When getting ready to interview a guest live on the radio show, the first thing I do is to locate music by that artist. And that Tuesday, I had no difficulty finding material by my expected guest, guitar player Dan Schwalbe. All I had to do was reach into my personal CD collection. "Blues and Tall Tales," "Straight Shooter" and a 1990 release called "They Call Me the Cat Daddy," are some of CDís I call my go-to music for the show. Whenever Iím looking to make a music transition from one style of blues to another, I know I can count on the Rough Cuts to ride that bridge. Whether it is from straight blues to Memphis, to James Harman/Hollywood Fats, or to Aretha Franklin, I know weíll be grooving right with these guys. Along with Schwalbe, the band includes Steve Grosshans on harmonica, and drummer Marty Bryduck, who adds a touch of jazz to their four piece honest-to-the blues sound. Well, five pieces now because theyíve added keyboardist Dave Wiegert, who enhances their flexibility and blends in smoothly with this guitar driven sound.
Wiegert is a strong player that isnít about to get lost in the mix, which could easily happen with a band like the Rough Cuts whoíve played together, or apart, for many years. They know each otherís moves so well, they are capable of slippiní and slidiní in and out of grooves effortlessly and effectively. A player less skilled than Dave could easily be left groping for content. But, Wiegert has been honed by blues jams at The Brown Derby in St. Paul and by his work with the Cup ĎO Joe Juliano Band. Heís not about to get left in the dust. Bassman Dave Sanny is on hiatus from the band leaving Grosshans as the only likely candidate for the nickname "Rockin Daddy". However, in talking with Dan during the interview, I found out that that conclusion may not be right, either.
Jacquie: Joining me in the studio, Mr. Dan Schwalbe. If I have all the right buttons pushed, Iíll have his mic open. Do I have it right, Dan?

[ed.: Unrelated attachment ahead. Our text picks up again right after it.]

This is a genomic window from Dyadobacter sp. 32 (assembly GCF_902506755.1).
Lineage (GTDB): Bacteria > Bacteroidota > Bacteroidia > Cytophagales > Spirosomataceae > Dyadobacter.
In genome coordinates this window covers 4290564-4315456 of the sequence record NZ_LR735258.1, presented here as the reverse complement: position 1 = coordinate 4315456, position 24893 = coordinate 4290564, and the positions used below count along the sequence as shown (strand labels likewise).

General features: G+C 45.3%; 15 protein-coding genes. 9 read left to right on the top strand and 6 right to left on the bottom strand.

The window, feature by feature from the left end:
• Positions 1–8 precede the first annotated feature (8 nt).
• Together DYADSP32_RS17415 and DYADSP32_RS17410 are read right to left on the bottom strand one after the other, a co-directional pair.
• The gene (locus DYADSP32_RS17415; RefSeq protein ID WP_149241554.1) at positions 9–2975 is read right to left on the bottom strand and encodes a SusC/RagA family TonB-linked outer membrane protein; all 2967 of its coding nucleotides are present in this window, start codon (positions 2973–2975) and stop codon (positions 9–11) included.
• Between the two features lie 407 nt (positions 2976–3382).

Dan: The lightís on...Hi Jacquie...How are you?
Jacquie: Iím doing just fine. How are you doing?
Dan: Iím doing good.
Jacquie: Cool.... Weíre talking with Dan Schwalbe...the guitar player, and songwriter with Rockin Daddy and the Rough Cuts. For a long time, folks thought you were Rockin Daddy, but that just not true is it, Dan?
Dan: (hesitates) Well...itís all a matter of opinion...(hint of a smile)
Jacquie: Well, everybodyís got kids and you guys all rock..so, I suppose it all does fit together. You stopped by the studio at my request, to talk about the new CD. I understand from the reviews, itís doing really well.
Dan: Weíve got some really nice reviews. Things in the local news.....the Twin Cities Blues News, Ray Stilesí web site....Blues on Stage..... and Blues Review magazine did a real nice paragraph on us.
Jacquie: UmmHmm...they sure did! I saw that. Very nice. Checking out your own web site ...the Rough Cuts site.....I see you have some nice blurbs there, too.
Dan: Yea....some stuff from around the country. Nice to get things like that!
Jacquie: Iím gonna do a cross-band reference here cause youíve got Bruce McCabe (Jonny Lang band, Hoop Snakes) on your new CD.
Dan: Yea, he did a nice job. It was really nice to have him come in and do that stuff for us.
Jacquie: Along with Mike "Hook" Deutsch, youíve got 2 keyboard players on it. Which songs are McCabeís?
Dan: I think heís on 7 songs.
Jacquie: Thatís quite a few. Iíve got one cued up now called "Elbow Room". Weíll hear this song then when we come back, weíre gonna talk a little bit more with Dan. I kinda caught him off guard folks, I just opened the microphone and started talking. The new CD is on Blue Loon Records and is called "Blues and Tall Tales".
(Music break to "Elbow Room" a tune with a Slim Harpo-swampy feeling, guitar lead-in, Grosshans on vocals)
Jacquie: Nice work, very nice! So, tell me something about that tune, one written by you.
Dan: Well, Iím always impressed by Steveís harpwork on that particular cut.
Jacquie: Yea, heís got his Slim Harpo-thang going.......
Dan: Steve asked me, years ago, to write something that combines the "Mercy" beat...the Beatles...with Slim Harpo .......
Jacquie: (???!! The Beatles and Slim Harpo???!!)
Dan: ....and "Elbow Room" is what I came up with.
Jacquie: Are those his lyrics....
Dan: No, theyíre mine...music and lyrics.
Jacquie: You know, we were talking a little off mic about the Whiskey Junction Blues Guitar Jam(March 19, 2001). Dan was one of the featured performers along with Paul Mayasich, Scotty Graves..Teddy Larson.....who else?